Tag Archives: occultism

Great Online Resources for Occultists

Most occultists are pretty good at finding what they need (which I suppose makes sense when you figure occult basically just means hidden).  If you’re a student of the occult you probably already know about these resources.  But just in case you don’t, here are four of my favorites:

The Online Books collection at University of Pennsylvania.  There are links to full scans of over 40,000 books on a variety of subjects.  For example, check out the selection of links on the subject of Demonology.

The University of California Digital Library.  Over 4 million books.  Ready the paddles; your heart may skip a beat.

The Internet Sacred Text Archive.  It is what it says it is.  Dig it.

Cimmay.com.  It’s stated purpose is to introduce the world to the Urantia Papers, but there are a ton of cool old books on other subjects.  Check out The Angels and their Ministrations by Robert M. Patterson.  Nice.






You’re an Occultist? What’s That?

My business card.

First off, as an occultist I think I’m in pretty good company.

It might surprise you to know that the greatest scientist who ever lived, Sir Isaac Newton, was an occultist.  So were Francis Bacon (who might the real Shakespeare), Sir Walter Raleigh, and Sir Arthur Conan Doyle (author and creator of Sherlock Holmes), as well as poet and Nobel laureate William Butler Yeats.  Popular NPR reporter and author Margot Adler, filmmaker David Lynch, and author Alan Moore (Watchmen, V for Vendetta, and League of Extraordinary Gentlemen) are all occultists as well.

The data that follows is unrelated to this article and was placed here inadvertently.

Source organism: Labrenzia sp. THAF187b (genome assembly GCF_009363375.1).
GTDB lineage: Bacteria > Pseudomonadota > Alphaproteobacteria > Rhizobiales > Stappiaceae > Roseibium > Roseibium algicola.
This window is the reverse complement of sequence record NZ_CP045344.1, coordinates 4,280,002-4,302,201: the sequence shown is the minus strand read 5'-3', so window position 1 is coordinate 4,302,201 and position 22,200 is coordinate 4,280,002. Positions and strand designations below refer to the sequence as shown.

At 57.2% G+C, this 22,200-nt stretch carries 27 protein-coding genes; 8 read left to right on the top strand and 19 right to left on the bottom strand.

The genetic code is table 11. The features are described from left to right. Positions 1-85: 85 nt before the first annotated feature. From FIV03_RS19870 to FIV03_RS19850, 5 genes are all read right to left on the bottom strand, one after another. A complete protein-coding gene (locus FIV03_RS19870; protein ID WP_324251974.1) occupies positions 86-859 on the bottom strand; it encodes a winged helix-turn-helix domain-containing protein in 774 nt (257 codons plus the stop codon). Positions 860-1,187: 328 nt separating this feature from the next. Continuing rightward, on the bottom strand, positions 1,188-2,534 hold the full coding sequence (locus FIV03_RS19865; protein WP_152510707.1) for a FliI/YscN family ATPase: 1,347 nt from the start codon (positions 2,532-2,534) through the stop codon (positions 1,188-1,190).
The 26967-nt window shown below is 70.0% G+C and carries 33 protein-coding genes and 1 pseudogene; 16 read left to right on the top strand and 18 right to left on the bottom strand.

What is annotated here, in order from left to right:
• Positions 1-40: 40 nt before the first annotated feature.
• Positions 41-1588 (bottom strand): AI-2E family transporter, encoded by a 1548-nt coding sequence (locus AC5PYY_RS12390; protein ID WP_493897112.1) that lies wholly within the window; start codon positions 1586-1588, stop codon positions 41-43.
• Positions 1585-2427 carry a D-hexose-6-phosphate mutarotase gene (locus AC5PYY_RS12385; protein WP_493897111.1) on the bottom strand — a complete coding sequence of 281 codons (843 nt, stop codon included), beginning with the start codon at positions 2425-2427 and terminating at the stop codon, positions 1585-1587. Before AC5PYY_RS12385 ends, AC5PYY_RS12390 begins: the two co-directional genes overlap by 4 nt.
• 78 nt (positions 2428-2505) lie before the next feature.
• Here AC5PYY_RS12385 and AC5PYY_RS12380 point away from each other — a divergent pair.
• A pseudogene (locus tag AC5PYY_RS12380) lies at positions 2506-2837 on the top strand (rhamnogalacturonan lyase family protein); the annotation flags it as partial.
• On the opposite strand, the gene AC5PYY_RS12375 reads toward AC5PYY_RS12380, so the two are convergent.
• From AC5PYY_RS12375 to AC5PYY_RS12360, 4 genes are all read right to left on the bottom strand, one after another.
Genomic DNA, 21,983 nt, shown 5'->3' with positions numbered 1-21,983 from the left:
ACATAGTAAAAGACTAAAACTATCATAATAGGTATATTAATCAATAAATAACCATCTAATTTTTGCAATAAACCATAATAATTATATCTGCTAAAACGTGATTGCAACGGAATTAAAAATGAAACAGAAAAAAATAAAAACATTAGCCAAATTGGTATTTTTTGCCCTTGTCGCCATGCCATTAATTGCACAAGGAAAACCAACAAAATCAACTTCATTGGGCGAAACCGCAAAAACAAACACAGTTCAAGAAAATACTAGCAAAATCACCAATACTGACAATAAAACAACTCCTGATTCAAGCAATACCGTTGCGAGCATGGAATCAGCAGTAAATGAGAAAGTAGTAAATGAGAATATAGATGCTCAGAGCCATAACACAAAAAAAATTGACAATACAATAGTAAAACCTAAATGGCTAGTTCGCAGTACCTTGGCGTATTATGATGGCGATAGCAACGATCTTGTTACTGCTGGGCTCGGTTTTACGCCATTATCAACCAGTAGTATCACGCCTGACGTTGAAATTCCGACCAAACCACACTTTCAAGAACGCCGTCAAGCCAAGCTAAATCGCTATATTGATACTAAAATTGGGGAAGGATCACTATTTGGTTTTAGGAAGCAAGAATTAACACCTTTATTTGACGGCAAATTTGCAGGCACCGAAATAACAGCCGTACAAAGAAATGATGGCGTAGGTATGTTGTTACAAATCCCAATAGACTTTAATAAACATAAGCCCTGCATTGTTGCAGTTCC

As to the question “what’s an occultist?” an occultist is someone who studies the occult.  What’s the occult? I prefer André Nataf’s definition from his Dictionary of the Occult (Wordsworth Editions, (1994), page 80):

“Occultism holds that humanity is only revealed to itself by transcendence…religious feeling is a necessary part of humanity, with the important provision that this religious feeling is the ‘raw material’ on which the initiate works in order to experience glimpses of the sacred, borne within him and all mankind.  This transmutation of the religious into the sacred is the very object of the occult sciences and, especially of initiation.

Of course, literally speaking, the occult is simply hidden knowledge.  According to the 1913 Webster’s Dictionary:

Occult [L. occultus, p.p. of occulere to cover up] Hidden from the eye or the understanding; inviable; secret; concealed; unknown.

Occultists and occultism have gotten a lot of bad press.  But then, so have football coaches, priests, and clowns.  But we don’t let these outliers give football, religion, and carnivals a bad name, now do we?

Here are a couple of links to articles about “occultism” that you may find helpful:

Definition of “Occultism” from the religioustolerance.org website

Definition of “Occult” from Wikipedia